Public Breakfast.—Owing to want of room we were not able to .give a full report of the speeches delivered at the Public Breakfast on Thursday lust. The chairman's speech, in proposing Mr. Fitz Gerald's health created considerable amusement. Cap. Simeon saidGentlemen, —-The next toast to which I will draw your attention is the first of those which I may call the toasts of the day, and I think I 'need hardly mention the name of His Honor J. E. Fitz Gerald to ensure that warm reception with which you will greet his health (cheers). Mr. Fitz Gerald, gentlemen, is well known, and lam sure I may justly say dear to us all. One of the first to assist in founding this settlement, one of the first to attend to the interests of the settlers, and one of the first to land in Canterbury,—his whole attention has been ceaselessly devoted to its prosperity and welfare. Of Mr. Fitz Gerald's private character I could say more if he were not present, but I am sure you will bear with me for a few moment? while I enter upon a hasty review of his late political services; the assertion by him, in conjunction with those gentlemen, his colleagues, whom we have met this day to honor, of the principle of Responsible Government; and the victory he has achieved in 'this respect. For, gentlemen, it is as false as it is absurd to say that because he was prevented by base treachery, and dishonest intrigue from carrying on the conduct of the Government, and passing those measures so eminently necessary for the welfare of this province and the whole colony at large, he did not achieve a victory; this is sufficiently proved by the enormous majority of 26 to 8, which resulted on the first trial of strength after the resignation of ministers, and the unanimous vote of confidence in them which immediately ensued. And now, gdntlemen, let us consider the difficulties under which Mr. Fitz Gerald laboured during this session. He left this for Auckland entirely ignorant of what was the state of affairs there, or what was to be the business of. the session. He only knew that his Excellency Sir George Grey was gone to England, having, for reasons best known to himself, declined to meet the General Assembly. On Mr. Fitz Gerald's arrival at Wellington he found nothing which could assist in giving any clue to the future business of the session, and it was only on his arrival in Auckland that he found that absolutely nothing had been prepared. I am informed" that on one occasion soon after he had landed, he met a gentleman in the street, and that on his stating in course of conversation that nothing was ready for the commencement of the session, the other replied, " Oh but you must prepare your own bills." This, gentlemen, was the way in which the Government had prepared for the first meeting.of the General Assembly. It had been stated of his Excellency the Officer administering the Government that, though a good soldier, he was somewhat obtuse in intellect. Gentlemen, I consider thatuhat statement was entirely disproved by the discernment which he evinced in at once summoning Mr. Fitz Gerald to his councils. That gentleman immediately called to his assistance, Messrs. Sewell and Weld ; and now appears another actor on the stage, Mr. Edward Gibbon Wakefield, a man whose political profligacy, and utter unscrupulousnes«, exceed, I really believe, any thing of the kind which has ever been heard of, comes forward ; he urges, in the first place, upon Mr. Fitz Gerald, the necessity of taking office and then distinctly promises to that gentleman and his colleagues, his cordial support. And how did he give this support? Why they found iv less than a week■ that he was doing every thing in his power to impede their measures, and to upset themselves. Mr. Waliefield got together a tail ; though, gentlemen, I can hardly call it a .tail ; it was not a veritable caudal appendage, it was nothing but a nasty useless stump! (laughter) it had'nt a wag in it; and with this jjiiid useless stump of a taif he used to come llown to the house night alter night and do all in his power to impede business; one of the favourite ways being to talk ngainst time. Gentlemen, you had gthe other night in this room a good specimen of the true Wakefield style ofspfiakinir (hilighter). Yon heard Mr. Edward (i. Wakelield's "relative" for two mortal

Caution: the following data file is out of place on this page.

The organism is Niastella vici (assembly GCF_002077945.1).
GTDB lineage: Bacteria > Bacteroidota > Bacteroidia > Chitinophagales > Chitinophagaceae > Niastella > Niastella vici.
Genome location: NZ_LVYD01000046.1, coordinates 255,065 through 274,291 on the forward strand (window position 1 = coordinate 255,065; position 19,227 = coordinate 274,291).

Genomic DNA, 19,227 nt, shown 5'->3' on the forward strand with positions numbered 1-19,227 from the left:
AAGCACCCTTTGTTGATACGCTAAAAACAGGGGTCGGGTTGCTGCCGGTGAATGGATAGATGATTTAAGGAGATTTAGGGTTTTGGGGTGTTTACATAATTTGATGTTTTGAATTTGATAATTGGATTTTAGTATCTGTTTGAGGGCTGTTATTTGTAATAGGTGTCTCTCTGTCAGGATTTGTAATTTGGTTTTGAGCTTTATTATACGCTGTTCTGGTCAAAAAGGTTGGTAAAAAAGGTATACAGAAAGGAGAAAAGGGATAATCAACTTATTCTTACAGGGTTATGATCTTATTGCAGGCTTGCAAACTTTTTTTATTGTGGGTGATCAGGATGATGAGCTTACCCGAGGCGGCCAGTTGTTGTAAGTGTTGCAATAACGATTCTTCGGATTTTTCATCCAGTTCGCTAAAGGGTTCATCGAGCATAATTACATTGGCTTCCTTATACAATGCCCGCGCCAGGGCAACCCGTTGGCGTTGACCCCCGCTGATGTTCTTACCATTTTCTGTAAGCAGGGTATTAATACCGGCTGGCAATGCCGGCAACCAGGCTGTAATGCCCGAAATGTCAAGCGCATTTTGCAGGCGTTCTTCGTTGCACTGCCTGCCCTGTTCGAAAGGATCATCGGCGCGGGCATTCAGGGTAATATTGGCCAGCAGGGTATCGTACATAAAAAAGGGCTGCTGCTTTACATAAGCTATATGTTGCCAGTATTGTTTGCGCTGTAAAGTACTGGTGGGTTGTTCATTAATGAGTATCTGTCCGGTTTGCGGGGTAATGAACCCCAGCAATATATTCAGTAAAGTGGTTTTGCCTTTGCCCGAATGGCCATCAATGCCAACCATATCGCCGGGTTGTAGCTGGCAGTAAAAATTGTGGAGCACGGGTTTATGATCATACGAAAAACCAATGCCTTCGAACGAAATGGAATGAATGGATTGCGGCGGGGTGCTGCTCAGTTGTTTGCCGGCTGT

hours fatiguing your ears with the most ridicui lons twaddle that ever came from the mouth of I • man j and I particularly mention this because I heafrthat that gentleman has had the audacity to state to every one who would listen to him that he could not obtain a hearing, (laughter and cries of oh ! oh!), why good gracious ! it is one of the most monstrous things I ever heard; it. puts me in mind of the old story of " Fingal's babby," which you all remember. <cries of " No, tell it.') Fingal was a mighty man in the north, but one day he heard'that a giant was coming to fight, and as he was afraid to fight the giant, he determined to dodge him, so he got into bed and told his wife that when the giant came, she was to say that Fingal was out, but that the babby was in the "bed, and he had better not wake it or Fingal would play the mischief with him : well the giant came and was told by Mrs. Fingal as her husband had directed!: the giant looked into the bed and said, "if that is Fingal's babby what must Fingal himself be like? I had better mizzle" (laughter); and so gentlemen, I say of Mr. E. Jerningham Wakefield, if what we heard the other night was not his speech, what in the name of wonder would his speech have been, had he spoken it all ? Well, Gentlemen, to return to our subject. Mr. E. Gibbon Wakefield finding that'fair means (that is, means fair for a Wakefield) would not prosper, determined to employ foul, and then came all that dirty game which has been so well explained to us, then \ came the base intrigue, and the baser back's stairs influence; then came the attempt to make I am honest man do dishonest things, for, and I ! rejoice to have this opportunity of saying so, I 1 have had the honor of knowing his ExcelVlency Colonel Wynyard for upwards of eighteen lyears in a slight degree personally but extremely \ well publicly, and Xhave never heard one word utItered but in praise of. him as a straightforward jhonorable man, a thorough soldier, and a gentleman. Well, gentlemen, by means of this back [stairs influence, what I may call the prorogation jdodge, was attempted, which ended in that jlittle amusing episode in the house which has been, and still is, made so useful a matter of ■trade by the Wakefield party, but winch was ■only disgraceful to that very party itself—that • jparty with whom it originated, I mean the !'■ Maclray- -R<"v_".. L_h«>li£.vj»_fcliat, after all we 'jliave heard, we can only come to one conclusion, that instead of Mr. Mackay being hardly 'iised, he only got what he deserved : in fact, I : tjiink all that can be said is that Mr. Mackay ■ ; got his gruel. Thus ended the session. Gentlemen, I have already detained you too long, lam sure that you will agree with me that Mr. Fitz Gerald lias succeeded in asserting the great principle of responsible government, and that his victory lias earned for him those laurels jvhich we all trust he may live long to wear. it give you in nine times nine the health of Mr. j-James Edward Fitz Gerald, the successful ; champion of responsible governineut in New ! Zealand (loud cheering).